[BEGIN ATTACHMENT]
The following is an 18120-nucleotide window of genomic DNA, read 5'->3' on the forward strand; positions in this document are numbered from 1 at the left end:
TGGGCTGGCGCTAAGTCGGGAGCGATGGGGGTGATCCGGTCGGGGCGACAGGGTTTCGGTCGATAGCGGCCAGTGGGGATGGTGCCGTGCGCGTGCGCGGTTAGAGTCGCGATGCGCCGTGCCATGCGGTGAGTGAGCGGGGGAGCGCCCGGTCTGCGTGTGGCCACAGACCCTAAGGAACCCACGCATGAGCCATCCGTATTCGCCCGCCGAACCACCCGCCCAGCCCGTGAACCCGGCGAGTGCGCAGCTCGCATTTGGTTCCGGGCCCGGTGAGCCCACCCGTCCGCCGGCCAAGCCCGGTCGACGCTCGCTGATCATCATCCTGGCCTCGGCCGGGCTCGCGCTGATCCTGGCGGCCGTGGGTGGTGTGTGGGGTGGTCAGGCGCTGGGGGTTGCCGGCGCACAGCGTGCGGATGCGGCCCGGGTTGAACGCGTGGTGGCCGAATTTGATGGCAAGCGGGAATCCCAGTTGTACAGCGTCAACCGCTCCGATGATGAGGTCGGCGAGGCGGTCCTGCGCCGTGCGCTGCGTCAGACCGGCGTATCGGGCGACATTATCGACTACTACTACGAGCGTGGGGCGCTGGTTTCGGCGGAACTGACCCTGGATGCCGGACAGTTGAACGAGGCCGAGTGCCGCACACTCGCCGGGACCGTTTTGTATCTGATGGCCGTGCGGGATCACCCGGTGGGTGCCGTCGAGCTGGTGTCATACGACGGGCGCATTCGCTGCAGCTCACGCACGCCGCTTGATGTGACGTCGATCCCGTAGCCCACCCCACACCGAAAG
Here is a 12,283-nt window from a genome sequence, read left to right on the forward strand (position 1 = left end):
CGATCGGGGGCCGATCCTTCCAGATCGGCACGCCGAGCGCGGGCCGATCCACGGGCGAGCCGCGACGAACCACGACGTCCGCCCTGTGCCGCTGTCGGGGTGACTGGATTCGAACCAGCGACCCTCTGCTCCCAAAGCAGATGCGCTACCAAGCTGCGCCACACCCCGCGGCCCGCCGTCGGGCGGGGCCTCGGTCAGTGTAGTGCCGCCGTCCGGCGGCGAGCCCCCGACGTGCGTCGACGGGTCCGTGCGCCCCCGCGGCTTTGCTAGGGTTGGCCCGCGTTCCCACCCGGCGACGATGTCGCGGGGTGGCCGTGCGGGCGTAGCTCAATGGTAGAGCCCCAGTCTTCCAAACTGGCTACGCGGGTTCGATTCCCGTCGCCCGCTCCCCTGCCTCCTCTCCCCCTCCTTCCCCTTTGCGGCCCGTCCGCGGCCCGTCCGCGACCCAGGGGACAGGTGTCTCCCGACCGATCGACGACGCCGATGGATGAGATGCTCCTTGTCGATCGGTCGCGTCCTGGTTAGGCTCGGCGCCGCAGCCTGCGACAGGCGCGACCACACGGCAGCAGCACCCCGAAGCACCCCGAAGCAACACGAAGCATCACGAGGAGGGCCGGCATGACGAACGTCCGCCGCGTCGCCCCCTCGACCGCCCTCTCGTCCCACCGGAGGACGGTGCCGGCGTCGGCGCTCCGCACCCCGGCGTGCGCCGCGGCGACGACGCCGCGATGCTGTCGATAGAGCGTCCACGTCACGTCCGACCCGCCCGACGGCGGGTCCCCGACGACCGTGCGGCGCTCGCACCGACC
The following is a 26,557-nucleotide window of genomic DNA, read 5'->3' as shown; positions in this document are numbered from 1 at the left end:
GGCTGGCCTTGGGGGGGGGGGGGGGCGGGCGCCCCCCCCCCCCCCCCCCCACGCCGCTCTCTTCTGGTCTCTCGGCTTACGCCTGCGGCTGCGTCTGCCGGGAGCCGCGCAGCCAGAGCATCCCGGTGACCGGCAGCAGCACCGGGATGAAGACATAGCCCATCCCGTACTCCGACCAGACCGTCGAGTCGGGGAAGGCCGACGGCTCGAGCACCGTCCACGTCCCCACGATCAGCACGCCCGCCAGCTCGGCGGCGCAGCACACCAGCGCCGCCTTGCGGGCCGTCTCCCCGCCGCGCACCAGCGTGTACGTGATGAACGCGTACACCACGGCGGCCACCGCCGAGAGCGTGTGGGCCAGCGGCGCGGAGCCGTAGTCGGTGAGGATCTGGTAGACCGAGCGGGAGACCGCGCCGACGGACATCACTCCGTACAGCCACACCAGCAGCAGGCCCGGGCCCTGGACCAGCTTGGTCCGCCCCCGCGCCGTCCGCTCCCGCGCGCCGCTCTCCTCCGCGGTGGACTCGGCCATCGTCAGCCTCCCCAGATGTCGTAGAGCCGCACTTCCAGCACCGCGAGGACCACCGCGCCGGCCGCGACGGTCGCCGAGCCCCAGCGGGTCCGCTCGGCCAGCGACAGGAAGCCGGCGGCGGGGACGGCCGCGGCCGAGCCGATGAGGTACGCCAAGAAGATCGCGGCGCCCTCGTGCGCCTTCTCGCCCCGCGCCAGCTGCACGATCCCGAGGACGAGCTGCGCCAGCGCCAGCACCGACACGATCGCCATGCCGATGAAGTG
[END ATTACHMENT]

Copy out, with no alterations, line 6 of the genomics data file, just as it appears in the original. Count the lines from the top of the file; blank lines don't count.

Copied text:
GGCTGGCCTTGGGGGGGGGGGGGGGCGGGCGCCCCCCCCCCCCCCCCCCCACGCCGCTCTCTTCTGGTCTCTCGGCTTACGCCTGCGGCTGCGTCTGCCGGGAGCCGCGCAGCCAGAGCATCCCGGTGACCGGCAGCAGCACCGGGATGAAGACATAGCCCATCCCGTACTCCGACCAGACCGTCGAGTCGGGGAAGGCCGACGGCTCGAGCACCGTCCACGTCCCCACGATCAGCACGCCCGCCAGCTCGGCGGCGCAGCACACCAGCGCCGCCTTGCGGGCCGTCTCCCCGCCGCGCACCAGCGTGTACGTGATGAACGCGTACACCACGGCGGCCACCGCCGAGAGCGTGTGGGCCAGCGGCGCGGAGCCGTAGTCGGTGAGGATCTGGTAGACCGAGCGGGAGACCGCGCCGACGGACATCACTCCGTACAGCCACACCAGCAGCAGGCCCGGGCCCTGGACCAGCTTGGTCCGCCCCCGCGCCGTCCGCTCCCGCGCGCCGCTCTCCTCCGCGGTGGACTCGGCCATCGTCAGCCTCCCCAGATGTCGTAGAGCCGCACTTCCAGCACCGCGAGGACCACCGCGCCGGCCGCGACGGTCGCCGAGCCCCAGCGGGTCCGCTCGGCCAGCGACAGGAAGCCGGCGGCGGGGACGGCCGCGGCCGAGCCGATGAGGTACGCCAAGAAGATCGCGGCGCCCTCGTGCGCCTTCTCGCCCCGCGCCAGCTGCACGATCCCGAGGACGAGCTGCGCCAGCGCCAGCACCGACACGATCGCCATGCCGATGAAGTG